New head at dodgy police station

2009-12-21 00:00

CHAOS, ill discipline, low morale, contravention of regulations and corruption have severely dented the reputation of Mountain Rise police station in the past 20 years.

The station’s public image deteriorated in the early 1990s when Devan Williams, Anilraj Singh, Praven Ramdas, Norman Mchunu and Kriementhren Maistry, all SAPS members at the station, were convicted of four murder charges and other crimes.

Pietermaritzburg Supreme Court Judge Justice Wilson stated in his conclusion after convicting the five in 1994 that there was a lack of high regard for the law.

Following allegations of crime statistics manipulation, the station has experienced a shake-up. A fresh intervention has uncovered more irregularities at the station and the former station commissioner, Harirram Badul, is facing fraud and theft charges totalling R467 000.

Part of the intervention saw the appointment of acting station commissioner Peter Moloi (48). The appointment would seem to be a step down, since he was provincial police director in the Free State province.

But in an interview with The Witness, Moloi said he sees his appointment as a “challenge, and is humbled and honoured” by the appointment.

He received an instruction from the national office to leave his province for the first time to work in a foreign city. His task is to turn things around at the station, restore public trust, revive members’ morale, clean out corruption and ensure service delivery among other things.

“I got into my car and drove to Pietermaritzburg. I had an idea of what Mountain Rise was like. The perception that had been created that it’s a corrupt station made it sound as if the whole system was on the brink of collapse.”

Having joined the force in 1983, Moloi said experience has taught him that his appointment as acting station commissioner means taking command of the station and ensuring continued service delivery.

“The SAPS has an obligation to protect and serve its communities in addition to the investigation of all reported and alleged crimes. Another task is to bring stability internally and to continue building community-police relations in furtherance of crime prevention initiatives.”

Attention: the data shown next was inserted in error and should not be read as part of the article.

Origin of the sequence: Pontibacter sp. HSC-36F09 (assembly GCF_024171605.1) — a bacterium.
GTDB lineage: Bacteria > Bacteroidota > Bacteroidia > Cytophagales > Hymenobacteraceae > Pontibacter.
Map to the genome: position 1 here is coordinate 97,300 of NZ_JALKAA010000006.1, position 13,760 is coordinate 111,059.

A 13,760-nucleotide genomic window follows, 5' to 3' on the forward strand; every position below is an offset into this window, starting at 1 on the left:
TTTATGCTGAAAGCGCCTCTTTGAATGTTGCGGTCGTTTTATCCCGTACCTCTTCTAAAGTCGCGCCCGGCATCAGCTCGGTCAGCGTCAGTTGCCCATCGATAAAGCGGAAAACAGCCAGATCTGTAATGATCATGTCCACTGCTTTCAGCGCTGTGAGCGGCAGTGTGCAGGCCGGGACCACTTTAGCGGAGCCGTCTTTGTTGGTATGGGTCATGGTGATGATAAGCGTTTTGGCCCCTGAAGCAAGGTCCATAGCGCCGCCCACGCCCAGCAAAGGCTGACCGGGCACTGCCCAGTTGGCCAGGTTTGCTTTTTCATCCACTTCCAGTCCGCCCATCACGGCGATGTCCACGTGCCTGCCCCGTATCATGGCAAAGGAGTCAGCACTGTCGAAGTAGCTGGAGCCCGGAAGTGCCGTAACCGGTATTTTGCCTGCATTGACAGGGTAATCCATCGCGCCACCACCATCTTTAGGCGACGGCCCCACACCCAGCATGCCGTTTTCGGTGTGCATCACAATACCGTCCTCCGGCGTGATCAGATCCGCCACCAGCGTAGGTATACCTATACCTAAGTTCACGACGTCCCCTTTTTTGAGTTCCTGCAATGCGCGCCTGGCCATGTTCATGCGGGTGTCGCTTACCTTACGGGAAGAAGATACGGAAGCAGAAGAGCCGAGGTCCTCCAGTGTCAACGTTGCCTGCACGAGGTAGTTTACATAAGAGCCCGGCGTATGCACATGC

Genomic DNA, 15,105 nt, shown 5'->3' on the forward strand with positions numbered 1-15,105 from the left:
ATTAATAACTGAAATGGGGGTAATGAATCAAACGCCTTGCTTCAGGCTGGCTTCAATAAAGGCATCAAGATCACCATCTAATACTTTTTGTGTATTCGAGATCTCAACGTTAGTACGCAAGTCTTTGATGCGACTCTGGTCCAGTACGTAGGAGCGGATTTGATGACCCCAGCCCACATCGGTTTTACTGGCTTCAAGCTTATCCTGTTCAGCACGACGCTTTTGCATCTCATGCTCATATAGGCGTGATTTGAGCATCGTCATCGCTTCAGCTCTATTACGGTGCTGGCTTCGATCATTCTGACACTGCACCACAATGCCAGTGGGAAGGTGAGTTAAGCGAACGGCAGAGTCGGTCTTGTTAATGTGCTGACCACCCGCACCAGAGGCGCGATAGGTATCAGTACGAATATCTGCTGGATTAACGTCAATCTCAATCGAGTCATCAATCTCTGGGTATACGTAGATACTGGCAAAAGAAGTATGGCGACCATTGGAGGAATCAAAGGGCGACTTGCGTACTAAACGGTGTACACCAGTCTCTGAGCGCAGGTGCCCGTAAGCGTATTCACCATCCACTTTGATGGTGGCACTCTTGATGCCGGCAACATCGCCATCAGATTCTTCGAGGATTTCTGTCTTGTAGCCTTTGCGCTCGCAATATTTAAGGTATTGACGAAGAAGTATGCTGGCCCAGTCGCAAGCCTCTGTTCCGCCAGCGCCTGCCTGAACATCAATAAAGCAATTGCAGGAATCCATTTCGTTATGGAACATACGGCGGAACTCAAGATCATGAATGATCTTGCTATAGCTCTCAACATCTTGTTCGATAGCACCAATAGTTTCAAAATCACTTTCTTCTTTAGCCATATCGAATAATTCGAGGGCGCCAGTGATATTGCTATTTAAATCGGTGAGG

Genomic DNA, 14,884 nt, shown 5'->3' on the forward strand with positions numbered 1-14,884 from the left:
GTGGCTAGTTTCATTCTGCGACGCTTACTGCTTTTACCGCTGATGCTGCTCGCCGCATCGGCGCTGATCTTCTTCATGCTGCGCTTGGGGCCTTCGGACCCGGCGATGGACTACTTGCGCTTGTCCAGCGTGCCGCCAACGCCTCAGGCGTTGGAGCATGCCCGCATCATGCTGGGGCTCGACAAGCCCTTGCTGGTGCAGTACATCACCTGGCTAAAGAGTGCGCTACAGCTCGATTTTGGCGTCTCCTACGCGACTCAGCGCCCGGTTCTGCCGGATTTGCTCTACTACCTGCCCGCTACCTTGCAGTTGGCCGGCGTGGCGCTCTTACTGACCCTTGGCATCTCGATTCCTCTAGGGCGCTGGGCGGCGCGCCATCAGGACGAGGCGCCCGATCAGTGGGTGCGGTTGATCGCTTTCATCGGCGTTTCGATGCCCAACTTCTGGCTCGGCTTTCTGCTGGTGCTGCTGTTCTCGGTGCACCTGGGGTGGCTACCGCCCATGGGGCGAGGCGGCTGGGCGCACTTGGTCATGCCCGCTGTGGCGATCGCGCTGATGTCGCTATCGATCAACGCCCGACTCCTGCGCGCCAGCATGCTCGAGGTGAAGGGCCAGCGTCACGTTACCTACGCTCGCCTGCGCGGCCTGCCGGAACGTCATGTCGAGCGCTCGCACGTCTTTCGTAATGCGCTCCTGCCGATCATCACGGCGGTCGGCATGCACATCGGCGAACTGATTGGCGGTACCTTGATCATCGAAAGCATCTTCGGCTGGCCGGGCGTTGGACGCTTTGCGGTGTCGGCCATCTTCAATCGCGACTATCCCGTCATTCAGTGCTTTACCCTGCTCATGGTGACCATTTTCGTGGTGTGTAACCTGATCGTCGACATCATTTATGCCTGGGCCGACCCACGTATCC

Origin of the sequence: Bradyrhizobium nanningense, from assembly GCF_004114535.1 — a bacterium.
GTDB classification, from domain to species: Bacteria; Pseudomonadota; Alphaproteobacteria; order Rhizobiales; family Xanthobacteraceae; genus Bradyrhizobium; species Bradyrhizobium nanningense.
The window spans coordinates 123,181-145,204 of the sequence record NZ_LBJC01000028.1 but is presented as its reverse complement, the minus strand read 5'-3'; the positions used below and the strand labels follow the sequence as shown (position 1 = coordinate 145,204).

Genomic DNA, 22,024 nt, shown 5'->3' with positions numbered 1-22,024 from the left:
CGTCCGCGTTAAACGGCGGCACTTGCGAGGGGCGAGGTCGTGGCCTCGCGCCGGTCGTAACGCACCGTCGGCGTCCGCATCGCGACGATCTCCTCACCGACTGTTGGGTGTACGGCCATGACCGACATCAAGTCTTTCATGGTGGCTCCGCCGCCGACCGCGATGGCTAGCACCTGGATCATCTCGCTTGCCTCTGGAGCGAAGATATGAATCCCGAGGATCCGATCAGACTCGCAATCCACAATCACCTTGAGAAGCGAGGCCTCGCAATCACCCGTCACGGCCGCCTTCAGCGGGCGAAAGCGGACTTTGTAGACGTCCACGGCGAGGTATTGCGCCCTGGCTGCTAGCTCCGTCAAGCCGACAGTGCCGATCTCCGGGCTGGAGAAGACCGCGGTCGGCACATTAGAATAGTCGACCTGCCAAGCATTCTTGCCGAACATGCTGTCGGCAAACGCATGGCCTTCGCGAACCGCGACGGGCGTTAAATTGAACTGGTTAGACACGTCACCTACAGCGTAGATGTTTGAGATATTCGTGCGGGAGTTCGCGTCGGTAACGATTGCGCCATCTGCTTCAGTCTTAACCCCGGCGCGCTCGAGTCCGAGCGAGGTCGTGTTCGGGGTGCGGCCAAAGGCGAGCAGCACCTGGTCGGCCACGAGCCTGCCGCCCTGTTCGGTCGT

On arrival, Moloi said he had to find a way to be accepted as new head of the station and decided to call meetings with “the core management, general commissioned officers, both at visible policing and detectives, Public Service Act personnel, cleaners and detainees”.

He admits that the atmosphere was foreign to him, but said because of SAPS code of conduct and command structure, he quickly adapted to his position and everybody else adapted.

He said that despite the allegations, most members at the station are dedicated and competent. “I found out the general corruption about Mountain Rise was blown out of proportion in that Mountain Rise as a whole was portrayed negatively while factually only a very small number of individuals were involved in activities that made the station popular for the wrong reasons.

“This collective blame caused collateral damage to the image and honour of trustworthy and loyal members. However, I immediately felt at home in this police station.”

Moloi held a meeting with the broader Community Policing Forum and listened to community submissions.

“It was agreed that sector policing must be implemented immediately, with councillors and community participation as a primary requirement”. It was also agreed to start crime prevention projects in the communities.

“We must police according to what the community tells us, because there are other social ills that the communities themselves understand better.”

Moloi said other role-players in fighting crime, such as the municipality, NGOs, private security companies and community-based organisations will be brought on board.

He said there are short-, medium- and long-term commitments to bring stability to the station.

“It will all depend on the problems identified and the solutions to these problems. It is a matter of implementing, monitoring and evaluating solutions to the internal problems and establishing structures to ensure that these allegations are eradicated completely.

“The correct capturing of crime is in place at the station, crime incidents reported at the station are now registered correctly. We acknowledge the mistakes that have been made but it’s not all gloom and doom.”

Moloi’s strategy to restore discipline and regard for the law as well as reviving the morale of members at Mountain Rise is to implement regulations.

“The SAPS has its internal disciplinary code which is governed by regulations and one should not hesitate to implement them. This will automatically boost the morale of members. The finalisation of the investigations will also be a positive for the morale of members”.

Moloi is expected to mentor his successor, but it is not clear when hewill leave Mountain Rise.

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